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Toolkit: Trauma Informed Care

What is Trauma?

Trauma results from an event, series of events, or a set of circumstances that someone experiences in which they go through physical or emotional harm, or threats, that have lasting negative effects on their functioning and physical, social, emotional, or spiritual wellbeing.

There are “3 E’s” to trauma:

  1. The Event(s): Events can happen once, happen many times, or be chronic conditions such as poverty. People may experience an event directly, witness an event, or feel threatened by an event that affects someone they know. Examples might include, violence, abuse, death of a loved one, a natural disaster, and more.
  2. The Experience(s): A person’s experience of trauma will be affected by when, how, where, and how often it occurs. Not every person experiences the same events as traumatic. Experiences that produce trauma include bullying and humiliation, dysfunctional household or living situation, constant feeling of powerlessness, and feeling different or not feeling accepted.
  3. The Effect(s): Trauma often has long-term and negative effects on a person’s functioning, as well as their mental, physical, social, and emotional well-being. Trauma can result in confusion, sadness, anxiety, agitation, long-term and recurring physical pain, difficulty developing healthy relationships, difficulty expressing and managing emotions, harm to the brain and nervous system development, a weaker immune system, and engagement in risky behaviors such as smoking, substance abuse, self-harm, unsafe sexual practices, and diet and exercise habits that lead to obesity.

Trauma and People with Disabilities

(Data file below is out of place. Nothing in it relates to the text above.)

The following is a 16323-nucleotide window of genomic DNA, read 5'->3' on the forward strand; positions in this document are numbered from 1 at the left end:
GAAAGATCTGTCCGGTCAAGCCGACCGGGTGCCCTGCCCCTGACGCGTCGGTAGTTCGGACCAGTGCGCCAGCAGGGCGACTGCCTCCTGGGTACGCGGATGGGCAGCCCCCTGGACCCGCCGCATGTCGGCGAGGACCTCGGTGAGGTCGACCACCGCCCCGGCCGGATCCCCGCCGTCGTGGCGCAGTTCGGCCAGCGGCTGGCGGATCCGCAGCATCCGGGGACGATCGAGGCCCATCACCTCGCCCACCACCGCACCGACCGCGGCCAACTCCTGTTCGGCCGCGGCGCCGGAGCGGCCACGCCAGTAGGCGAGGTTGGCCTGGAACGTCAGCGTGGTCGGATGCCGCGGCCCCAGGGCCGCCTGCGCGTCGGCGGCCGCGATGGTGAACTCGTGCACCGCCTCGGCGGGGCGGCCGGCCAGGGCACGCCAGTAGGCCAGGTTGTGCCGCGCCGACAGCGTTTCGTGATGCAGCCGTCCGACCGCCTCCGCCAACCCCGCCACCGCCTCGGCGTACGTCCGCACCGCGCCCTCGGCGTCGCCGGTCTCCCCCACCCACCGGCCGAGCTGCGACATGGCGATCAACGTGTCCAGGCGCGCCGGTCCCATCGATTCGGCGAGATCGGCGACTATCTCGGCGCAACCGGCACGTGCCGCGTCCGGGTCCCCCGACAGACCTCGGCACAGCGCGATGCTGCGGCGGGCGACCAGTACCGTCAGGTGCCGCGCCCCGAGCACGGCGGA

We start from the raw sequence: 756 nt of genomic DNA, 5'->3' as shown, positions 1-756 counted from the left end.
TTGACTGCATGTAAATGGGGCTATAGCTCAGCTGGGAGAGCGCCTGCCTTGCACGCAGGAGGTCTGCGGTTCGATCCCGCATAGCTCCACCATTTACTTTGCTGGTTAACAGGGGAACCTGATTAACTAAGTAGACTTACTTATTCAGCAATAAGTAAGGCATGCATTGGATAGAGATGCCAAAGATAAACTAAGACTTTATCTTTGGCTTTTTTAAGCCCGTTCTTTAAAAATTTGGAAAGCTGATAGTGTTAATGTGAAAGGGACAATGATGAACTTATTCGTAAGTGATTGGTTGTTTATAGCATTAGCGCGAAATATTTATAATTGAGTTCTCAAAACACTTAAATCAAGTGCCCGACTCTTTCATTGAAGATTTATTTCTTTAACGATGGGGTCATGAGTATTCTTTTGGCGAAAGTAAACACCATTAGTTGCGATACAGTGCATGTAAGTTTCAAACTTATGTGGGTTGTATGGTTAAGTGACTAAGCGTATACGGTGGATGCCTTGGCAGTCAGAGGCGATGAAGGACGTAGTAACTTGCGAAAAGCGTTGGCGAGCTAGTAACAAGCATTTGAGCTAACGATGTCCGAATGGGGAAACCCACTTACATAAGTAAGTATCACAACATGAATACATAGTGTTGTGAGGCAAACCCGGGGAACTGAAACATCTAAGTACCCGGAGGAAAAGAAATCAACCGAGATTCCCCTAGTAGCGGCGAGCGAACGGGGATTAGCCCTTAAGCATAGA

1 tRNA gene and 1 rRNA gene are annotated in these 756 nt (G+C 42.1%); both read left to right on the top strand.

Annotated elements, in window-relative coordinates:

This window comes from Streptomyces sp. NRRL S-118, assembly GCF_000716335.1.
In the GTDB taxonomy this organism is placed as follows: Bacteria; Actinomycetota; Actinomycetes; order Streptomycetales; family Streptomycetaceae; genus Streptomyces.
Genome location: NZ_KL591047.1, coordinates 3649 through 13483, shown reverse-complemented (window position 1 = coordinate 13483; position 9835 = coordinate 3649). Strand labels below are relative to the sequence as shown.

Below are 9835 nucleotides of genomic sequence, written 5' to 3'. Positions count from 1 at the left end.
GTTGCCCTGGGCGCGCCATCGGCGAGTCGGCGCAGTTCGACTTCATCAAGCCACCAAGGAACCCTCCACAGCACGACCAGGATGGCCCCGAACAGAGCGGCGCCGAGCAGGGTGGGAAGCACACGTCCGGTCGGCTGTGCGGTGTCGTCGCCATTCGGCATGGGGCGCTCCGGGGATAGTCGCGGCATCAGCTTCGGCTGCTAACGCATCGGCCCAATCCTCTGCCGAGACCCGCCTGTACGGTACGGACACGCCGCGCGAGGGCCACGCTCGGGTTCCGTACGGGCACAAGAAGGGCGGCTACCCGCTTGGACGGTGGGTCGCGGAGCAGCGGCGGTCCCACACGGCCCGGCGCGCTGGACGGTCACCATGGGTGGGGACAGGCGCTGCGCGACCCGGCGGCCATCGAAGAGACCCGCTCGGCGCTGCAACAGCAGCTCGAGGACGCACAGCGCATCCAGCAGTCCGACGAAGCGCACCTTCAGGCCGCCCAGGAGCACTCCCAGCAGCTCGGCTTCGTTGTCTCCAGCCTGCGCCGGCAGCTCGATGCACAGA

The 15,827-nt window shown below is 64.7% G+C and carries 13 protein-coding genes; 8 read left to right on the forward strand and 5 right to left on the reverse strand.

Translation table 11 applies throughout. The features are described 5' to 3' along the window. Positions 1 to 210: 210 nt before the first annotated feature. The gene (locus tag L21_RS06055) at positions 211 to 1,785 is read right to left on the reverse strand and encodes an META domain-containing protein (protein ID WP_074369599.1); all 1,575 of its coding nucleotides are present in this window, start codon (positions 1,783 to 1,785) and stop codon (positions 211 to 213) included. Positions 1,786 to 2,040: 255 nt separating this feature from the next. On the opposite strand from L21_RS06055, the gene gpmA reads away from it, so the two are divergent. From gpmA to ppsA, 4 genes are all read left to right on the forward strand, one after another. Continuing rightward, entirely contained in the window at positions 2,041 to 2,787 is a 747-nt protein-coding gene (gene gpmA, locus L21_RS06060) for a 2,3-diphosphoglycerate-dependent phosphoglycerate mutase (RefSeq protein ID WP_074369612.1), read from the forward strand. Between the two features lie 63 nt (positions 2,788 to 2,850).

People with developmental disabilities experience significantly higher rates of trauma than the general population. Many are considered vulnerable, meaning they are more susceptible to physical, emotional, or financial injury from other people. Many have been teased or bullied at some point in their lives. They are called the “R” word and other offensive names or have been made to feel left out or ignored. They are also more likely to be physically or sexually abused.

Other common factors that can expose people with developmental disabilities to higher rates of trauma include

  • they may have been taught to comply with authority figures and do as they are told without question,
  • they are dependent on caregivers for a longer time,
  • they are sometimes impaired in their ability to communicate or in their mobility,
  • those with intellectual delays may not understand what is happening in abusive or exploitive situations,
  • or the signs of abuse or trauma are attributed to the person’s disability and ignored

How Does Trauma Effects Families?

Trauma causes stress in family members which has consequences that flow through family relationships, sometimes limiting family functioning. Oftentimes families living in unsafe or traumatic conditions experience many traumas and do not have the resources needed for recovery. All families experience trauma differently, just as each person within the family might experience trauma in different ways too.

What is Trauma Informed Care?

Trauma-Informed Care (TIC) is a caring approach that believes a person may have a history of trauma. TIC identifies trauma symptoms and recognizes the role trauma may play in a person’s life. The overarching question shifts from what is ‘wrong’ with someone to what has happened to someone. There is a change in thinking and in how the provider helps people they are working with:

  • “What is your diagnosis?”  becomes “What is your story? What has brought you here?”
  • “What are your symptoms?”  becomes “How have you coped & adapted?”
  • “How can I best treat you becomes “How can we work together to figure out what helps?”
  • “Here is what you need to work on.” Becomes “How can I support changes in your behavior that will benefit you?”

When using a TIC approach, providers focus on providing safety, trustworthiness and transparency, peer support, collaboration, empathy, empowerment, and take into consideration cultural, historical, and gender issues.

The focus of TIC is not to treat symptoms or issues related to trauma but to provide services in a way that are appropriate to those who have experienced trauma. Sometimes when TIC is not provided it is possible to create or worsen trauma within somebody’s life.

Why Do Families Need TIC?

By using a TIC approach in receiving supports and services, people experience an improved quality of care, improved safety for patients and staff, decreased use of seclusion and restraint, and improved engagement and satisfaction. Overall, there are better outcomes when TIC is used.